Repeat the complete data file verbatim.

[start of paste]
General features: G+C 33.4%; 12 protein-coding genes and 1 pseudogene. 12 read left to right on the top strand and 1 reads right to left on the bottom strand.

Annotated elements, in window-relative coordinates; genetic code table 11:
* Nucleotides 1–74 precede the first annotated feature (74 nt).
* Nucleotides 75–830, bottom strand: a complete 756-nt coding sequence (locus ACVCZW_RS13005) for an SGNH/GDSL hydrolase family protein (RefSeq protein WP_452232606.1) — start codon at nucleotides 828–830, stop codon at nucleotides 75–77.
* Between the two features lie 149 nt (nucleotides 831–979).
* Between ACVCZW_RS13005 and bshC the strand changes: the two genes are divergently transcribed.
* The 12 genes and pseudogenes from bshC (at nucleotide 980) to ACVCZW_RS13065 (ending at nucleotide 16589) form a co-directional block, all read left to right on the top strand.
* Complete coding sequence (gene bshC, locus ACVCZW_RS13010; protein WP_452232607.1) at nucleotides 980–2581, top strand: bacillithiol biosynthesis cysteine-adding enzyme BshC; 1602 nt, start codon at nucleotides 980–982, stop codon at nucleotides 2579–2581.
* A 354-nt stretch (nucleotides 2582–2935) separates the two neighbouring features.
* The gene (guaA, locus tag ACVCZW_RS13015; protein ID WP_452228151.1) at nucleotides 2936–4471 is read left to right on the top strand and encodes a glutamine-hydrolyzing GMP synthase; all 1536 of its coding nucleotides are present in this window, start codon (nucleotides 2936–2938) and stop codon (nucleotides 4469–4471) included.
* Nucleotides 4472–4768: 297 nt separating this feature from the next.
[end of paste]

General features: G+C 33.4%; 12 protein-coding genes and 1 pseudogene. 12 read left to right on the top strand and 1 reads right to left on the bottom strand.

Annotated elements, in window-relative coordinates; genetic code table 11:
* Nucleotides 1–74 precede the first annotated feature (74 nt).
* Nucleotides 75–830, bottom strand: a complete 756-nt coding sequence (locus ACVCZW_RS13005) for an SGNH/GDSL hydrolase family protein (RefSeq protein WP_452232606.1) — start codon at nucleotides 828–830, stop codon at nucleotides 75–77.
* Between the two features lie 149 nt (nucleotides 831–979).
* Between ACVCZW_RS13005 and bshC the strand changes: the two genes are divergently transcribed.
* The 12 genes and pseudogenes from bshC (at nucleotide 980) to ACVCZW_RS13065 (ending at nucleotide 16589) form a co-directional block, all read left to right on the top strand.
* Complete coding sequence (gene bshC, locus ACVCZW_RS13010; protein WP_452232607.1) at nucleotides 980–2581, top strand: bacillithiol biosynthesis cysteine-adding enzyme BshC; 1602 nt, start codon at nucleotides 980–982, stop codon at nucleotides 2579–2581.
* A 354-nt stretch (nucleotides 2582–2935) separates the two neighbouring features.
* The gene (guaA, locus tag ACVCZW_RS13015; protein ID WP_452228151.1) at nucleotides 2936–4471 is read left to right on the top strand and encodes a glutamine-hydrolyzing GMP synthase; all 1536 of its coding nucleotides are present in this window, start codon (nucleotides 2936–2938) and stop codon (nucleotides 4469–4471) included.
* Nucleotides 4472–4768: 297 nt separating this feature from the next.